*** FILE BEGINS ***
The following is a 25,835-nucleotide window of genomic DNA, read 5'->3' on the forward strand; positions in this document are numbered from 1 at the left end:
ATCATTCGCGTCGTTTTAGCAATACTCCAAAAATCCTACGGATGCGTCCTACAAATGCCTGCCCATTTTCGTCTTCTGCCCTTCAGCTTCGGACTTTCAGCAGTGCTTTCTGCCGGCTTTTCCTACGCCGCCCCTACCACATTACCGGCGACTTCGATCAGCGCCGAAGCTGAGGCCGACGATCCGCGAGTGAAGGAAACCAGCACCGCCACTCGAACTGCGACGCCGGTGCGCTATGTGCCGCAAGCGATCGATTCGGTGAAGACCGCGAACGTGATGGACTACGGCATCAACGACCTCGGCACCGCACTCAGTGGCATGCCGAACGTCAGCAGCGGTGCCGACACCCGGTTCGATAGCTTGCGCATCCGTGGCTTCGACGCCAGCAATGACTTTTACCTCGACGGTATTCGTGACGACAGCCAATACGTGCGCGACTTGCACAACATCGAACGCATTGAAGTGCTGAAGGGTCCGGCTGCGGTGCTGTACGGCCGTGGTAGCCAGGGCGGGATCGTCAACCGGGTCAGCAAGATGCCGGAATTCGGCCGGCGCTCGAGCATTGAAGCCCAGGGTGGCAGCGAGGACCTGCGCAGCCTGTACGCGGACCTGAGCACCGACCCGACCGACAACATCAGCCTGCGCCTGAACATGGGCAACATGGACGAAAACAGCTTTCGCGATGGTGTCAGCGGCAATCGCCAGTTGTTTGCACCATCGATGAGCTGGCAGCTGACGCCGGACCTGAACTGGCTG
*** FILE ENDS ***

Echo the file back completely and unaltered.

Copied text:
The following is a 25,835-nucleotide window of genomic DNA, read 5'->3' on the forward strand; positions in this document are numbered from 1 at the left end:
ATCATTCGCGTCGTTTTAGCAATACTCCAAAAATCCTACGGATGCGTCCTACAAATGCCTGCCCATTTTCGTCTTCTGCCCTTCAGCTTCGGACTTTCAGCAGTGCTTTCTGCCGGCTTTTCCTACGCCGCCCCTACCACATTACCGGCGACTTCGATCAGCGCCGAAGCTGAGGCCGACGATCCGCGAGTGAAGGAAACCAGCACCGCCACTCGAACTGCGACGCCGGTGCGCTATGTGCCGCAAGCGATCGATTCGGTGAAGACCGCGAACGTGATGGACTACGGCATCAACGACCTCGGCACCGCACTCAGTGGCATGCCGAACGTCAGCAGCGGTGCCGACACCCGGTTCGATAGCTTGCGCATCCGTGGCTTCGACGCCAGCAATGACTTTTACCTCGACGGTATTCGTGACGACAGCCAATACGTGCGCGACTTGCACAACATCGAACGCATTGAAGTGCTGAAGGGTCCGGCTGCGGTGCTGTACGGCCGTGGTAGCCAGGGCGGGATCGTCAACCGGGTCAGCAAGATGCCGGAATTCGGCCGGCGCTCGAGCATTGAAGCCCAGGGTGGCAGCGAGGACCTGCGCAGCCTGTACGCGGACCTGAGCACCGACCCGACCGACAACATCAGCCTGCGCCTGAACATGGGCAACATGGACGAAAACAGCTTTCGCGATGGTGTCAGCGGCAATCGCCAGTTGTTTGCACCATCGATGAGCTGGCAGCTGACGCCGGACCTGAACTGGCTG